Zeba Blay and Fariha Roisin are the masterminds behind “Two Brown Girls“, a pop culture podcast in which the duo often discuss issues of race, ethnicity, and gender – among other things. These two have got a passion for media that’s evident in each episode of “Two Brown Girls,” and they certainly don’t shy away from telling you exactly what they think, whether it’s about the lack of diversity on Girls, Jennifer Lawrence winning her first Oscar, or John Cho being sexy as all hell.
We had the fantastic opportunity to ask these two a few questions about the origins of their project.
1. How did you guys meet and what inspired the two of you to do “Two Brown Girls”? Were you always planning on doing a podcast together?
Zeba: We initially conceived of a web-series entitled ‘Two Brown Girls” about our daily experiences as women of color living in New York. The impetus for that was really Lena Dunham’s Girls which at the time we both found really frustrating, because we felt that show and Dunham was becoming a sort of icon that we felt wasn’t really very representative of a whole slew of women in our generation.
But then, Fariha was moving to Montreal and the web series didn’t get off the ground – we decided then that we could take the same ideas, thinking critically about pop culture and representation, by discussing it weekly and sharing our conversations with like-minded people.
Fariha: Zeba and I met while we were both working for a magazine/blog called Styelikeu. After about a month of seeing each other around the office we only finally talked when we were both asked to be in a photo shoot. While we were in the makeup room the first conversation we actually had centered around my favorite question to ask a new friend (High Fidelity style) “What’s your top 5 movies?”
Obviously it’s a bit reductive, but it’s often a nice way to gauge the person’s interests and to see what you have in common. Thankfully we were twin souls; we fangirled over a mutual favorite film – The Fall – and then Wes Anderson and then I believe men we found attractive. (How apt/telling!)
Looking back it was a very fortuitous moment as we now work primarily within film writing. Funnily enough, Zeba and I have wanted to collaborate together on all sorts of things. Firstly, a magazine, then a web series (the dialogue was pretty funny you guys!) and then this podcast. So it’s been quite a journey.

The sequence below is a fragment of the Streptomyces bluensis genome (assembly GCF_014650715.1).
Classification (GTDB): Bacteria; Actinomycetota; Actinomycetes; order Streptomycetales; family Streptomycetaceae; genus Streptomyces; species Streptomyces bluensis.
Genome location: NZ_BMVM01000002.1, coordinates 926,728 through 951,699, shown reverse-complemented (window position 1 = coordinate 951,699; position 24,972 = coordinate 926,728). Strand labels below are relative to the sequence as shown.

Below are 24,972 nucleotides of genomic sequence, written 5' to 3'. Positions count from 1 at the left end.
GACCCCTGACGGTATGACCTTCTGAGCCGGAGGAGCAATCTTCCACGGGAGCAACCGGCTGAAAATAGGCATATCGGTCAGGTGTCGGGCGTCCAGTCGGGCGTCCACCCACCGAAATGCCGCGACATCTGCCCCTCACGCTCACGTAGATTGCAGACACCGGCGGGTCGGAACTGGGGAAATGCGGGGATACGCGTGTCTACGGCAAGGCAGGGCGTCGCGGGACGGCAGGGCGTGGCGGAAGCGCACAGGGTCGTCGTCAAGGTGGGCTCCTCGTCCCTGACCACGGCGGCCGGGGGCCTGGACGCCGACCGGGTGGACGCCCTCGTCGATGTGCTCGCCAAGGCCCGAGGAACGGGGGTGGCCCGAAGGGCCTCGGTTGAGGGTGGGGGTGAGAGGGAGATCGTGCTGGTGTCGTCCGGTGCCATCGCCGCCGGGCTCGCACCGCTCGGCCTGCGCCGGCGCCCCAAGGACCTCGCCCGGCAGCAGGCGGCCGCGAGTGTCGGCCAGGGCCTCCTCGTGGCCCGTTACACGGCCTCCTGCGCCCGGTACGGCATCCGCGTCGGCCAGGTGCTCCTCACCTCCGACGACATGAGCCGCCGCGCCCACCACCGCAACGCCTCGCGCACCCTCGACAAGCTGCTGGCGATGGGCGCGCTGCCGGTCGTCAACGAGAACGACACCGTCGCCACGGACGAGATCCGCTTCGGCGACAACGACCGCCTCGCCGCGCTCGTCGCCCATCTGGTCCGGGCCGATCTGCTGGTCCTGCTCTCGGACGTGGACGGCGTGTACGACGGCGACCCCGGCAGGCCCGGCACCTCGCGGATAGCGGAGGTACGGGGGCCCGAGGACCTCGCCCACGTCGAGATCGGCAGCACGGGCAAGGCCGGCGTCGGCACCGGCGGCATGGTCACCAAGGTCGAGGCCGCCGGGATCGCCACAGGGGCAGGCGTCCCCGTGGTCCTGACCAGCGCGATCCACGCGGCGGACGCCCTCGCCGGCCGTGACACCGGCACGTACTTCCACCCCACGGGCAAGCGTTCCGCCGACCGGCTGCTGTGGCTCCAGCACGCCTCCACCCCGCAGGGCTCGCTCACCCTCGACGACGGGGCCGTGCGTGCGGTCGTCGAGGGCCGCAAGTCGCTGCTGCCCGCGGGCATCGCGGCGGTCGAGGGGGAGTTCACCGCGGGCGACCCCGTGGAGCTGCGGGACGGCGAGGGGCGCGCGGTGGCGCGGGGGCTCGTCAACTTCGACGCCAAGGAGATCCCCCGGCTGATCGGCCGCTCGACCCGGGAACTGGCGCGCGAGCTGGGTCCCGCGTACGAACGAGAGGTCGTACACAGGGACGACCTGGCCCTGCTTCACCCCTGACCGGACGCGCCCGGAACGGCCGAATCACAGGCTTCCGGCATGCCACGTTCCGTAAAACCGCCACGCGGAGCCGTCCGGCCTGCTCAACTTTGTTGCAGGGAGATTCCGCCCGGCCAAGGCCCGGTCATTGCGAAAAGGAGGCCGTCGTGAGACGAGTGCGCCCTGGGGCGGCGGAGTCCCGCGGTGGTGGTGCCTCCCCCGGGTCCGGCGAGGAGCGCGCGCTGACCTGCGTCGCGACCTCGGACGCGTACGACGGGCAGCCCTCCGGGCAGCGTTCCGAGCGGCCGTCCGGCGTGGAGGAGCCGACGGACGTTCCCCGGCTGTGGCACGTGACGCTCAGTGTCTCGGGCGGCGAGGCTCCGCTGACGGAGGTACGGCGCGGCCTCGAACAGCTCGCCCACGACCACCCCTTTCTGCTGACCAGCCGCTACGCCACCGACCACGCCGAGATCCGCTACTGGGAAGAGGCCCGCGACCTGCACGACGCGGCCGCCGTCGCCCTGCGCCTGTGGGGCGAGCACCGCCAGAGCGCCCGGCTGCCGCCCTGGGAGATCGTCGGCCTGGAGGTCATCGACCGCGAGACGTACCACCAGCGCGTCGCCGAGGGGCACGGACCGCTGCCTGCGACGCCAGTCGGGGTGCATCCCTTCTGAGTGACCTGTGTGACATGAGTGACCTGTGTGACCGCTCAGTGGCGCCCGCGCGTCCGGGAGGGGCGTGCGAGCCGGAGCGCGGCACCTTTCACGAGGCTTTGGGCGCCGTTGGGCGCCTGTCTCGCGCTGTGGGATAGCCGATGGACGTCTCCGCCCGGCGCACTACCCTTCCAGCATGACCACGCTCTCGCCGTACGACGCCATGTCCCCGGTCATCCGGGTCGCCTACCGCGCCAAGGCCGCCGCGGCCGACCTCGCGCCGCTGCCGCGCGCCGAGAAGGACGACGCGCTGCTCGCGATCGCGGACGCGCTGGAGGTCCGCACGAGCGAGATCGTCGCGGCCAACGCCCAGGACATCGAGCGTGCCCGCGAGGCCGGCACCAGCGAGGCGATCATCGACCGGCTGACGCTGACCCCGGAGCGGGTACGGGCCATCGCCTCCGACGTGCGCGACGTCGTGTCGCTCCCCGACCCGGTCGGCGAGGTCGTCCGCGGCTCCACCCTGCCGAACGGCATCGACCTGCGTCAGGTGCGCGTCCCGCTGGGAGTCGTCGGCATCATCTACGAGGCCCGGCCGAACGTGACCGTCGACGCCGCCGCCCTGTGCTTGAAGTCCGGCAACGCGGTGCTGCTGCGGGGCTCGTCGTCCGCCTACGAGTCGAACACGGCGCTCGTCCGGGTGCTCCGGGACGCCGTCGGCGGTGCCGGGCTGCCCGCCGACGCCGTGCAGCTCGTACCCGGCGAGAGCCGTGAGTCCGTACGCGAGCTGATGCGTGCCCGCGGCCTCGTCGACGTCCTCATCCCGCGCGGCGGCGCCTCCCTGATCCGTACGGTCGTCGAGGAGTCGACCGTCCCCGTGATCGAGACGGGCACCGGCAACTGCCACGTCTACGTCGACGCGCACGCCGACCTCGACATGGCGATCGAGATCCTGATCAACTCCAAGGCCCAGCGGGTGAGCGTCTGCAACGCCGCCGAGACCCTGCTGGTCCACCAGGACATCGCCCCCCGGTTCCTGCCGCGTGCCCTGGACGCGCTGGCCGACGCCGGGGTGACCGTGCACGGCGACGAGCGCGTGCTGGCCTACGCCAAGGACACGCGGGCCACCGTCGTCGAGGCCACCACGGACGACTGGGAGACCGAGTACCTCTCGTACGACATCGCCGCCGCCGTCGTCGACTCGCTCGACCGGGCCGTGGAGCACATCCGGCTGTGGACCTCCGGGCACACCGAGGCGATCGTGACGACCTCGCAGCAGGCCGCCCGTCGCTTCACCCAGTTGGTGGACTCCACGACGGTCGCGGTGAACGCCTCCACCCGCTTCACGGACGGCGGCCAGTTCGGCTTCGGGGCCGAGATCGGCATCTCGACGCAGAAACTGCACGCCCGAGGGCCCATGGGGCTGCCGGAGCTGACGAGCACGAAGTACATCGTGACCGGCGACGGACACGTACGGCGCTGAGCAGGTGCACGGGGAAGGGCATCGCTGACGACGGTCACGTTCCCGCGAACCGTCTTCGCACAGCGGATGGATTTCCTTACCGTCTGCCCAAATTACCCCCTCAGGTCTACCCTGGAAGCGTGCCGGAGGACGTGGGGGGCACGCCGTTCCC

2. Race, ethnicity, and gender is a huge theme in the podcast. Why do you feel it’s important to talk about these issues, especially in regards to pop culture?
Zeba: It’s important to talk about these things mainly because there’s been this myth, this narrative telling us all to ignore these issues so that they’ll eventually go away. Our podcast is basically a fuck you in response to that, because it’s that very mode of ignoring said issues that’s resulted in the dearth of people of color, women, queer, and disabled people in movies and TV. It’s that mode that results in little black girls living in white suburbs growing up thinking that they’re worthless because they don’t look like Jennifer Lawrence or Angelina Jolie. It’s that mode that makes a white audience unable to see the humanity of a black character like Rue in The Hunger Games – an inability that directly ties into how they may feel about the humanity of POC in general.
Not to get too real, but at the end of the day this is some real shit – entertainment effects our attitudes and ideas about ourselves and each other more than we know, and me and Fariha want to call out the bad stuff and celebrate the good stuff but most importantly make sure that something is being discussed, always.
Fariha: I think it’s necessary, nay vital! And really the future of the pop culture rhetoric. I think that in order to truly transition into a more developed society we need to overcome some institutional problems, whether that pertains to race, class, etc. Open dialogue really is the only way any real change can come about and the truth is there are many misconceptions that our society still operates on, i.e. that we live in a post-feminist and/or a post-racial world, which is completely bogus.
Something that has become incontestable through the duration of this podcast is how much we need to have “this conversation” (in regards to race/feminism) because there are large numbers of people that are completely oblivious to the plight of POCs and WOCs in the world. And, of course, POCs are not exempted from being racist. I’ve heard a lot of racist things been said from people I know, whether they’re black or Asian or members of my family, so that’s why I always try to emphasize the importance of everyone’s education. This podcast isn’t about pointing out why white people are ignorant (though that is the conclusion we often come to…) but it’s about how all of us need to enlighten each other and one really effective way to do that is through communication.
3. How do you think your different backgrounds growing up has influenced the way you see pop culture? Having grown up in different countries and with different cultures, do you sometimes find it difficult to relate to each other?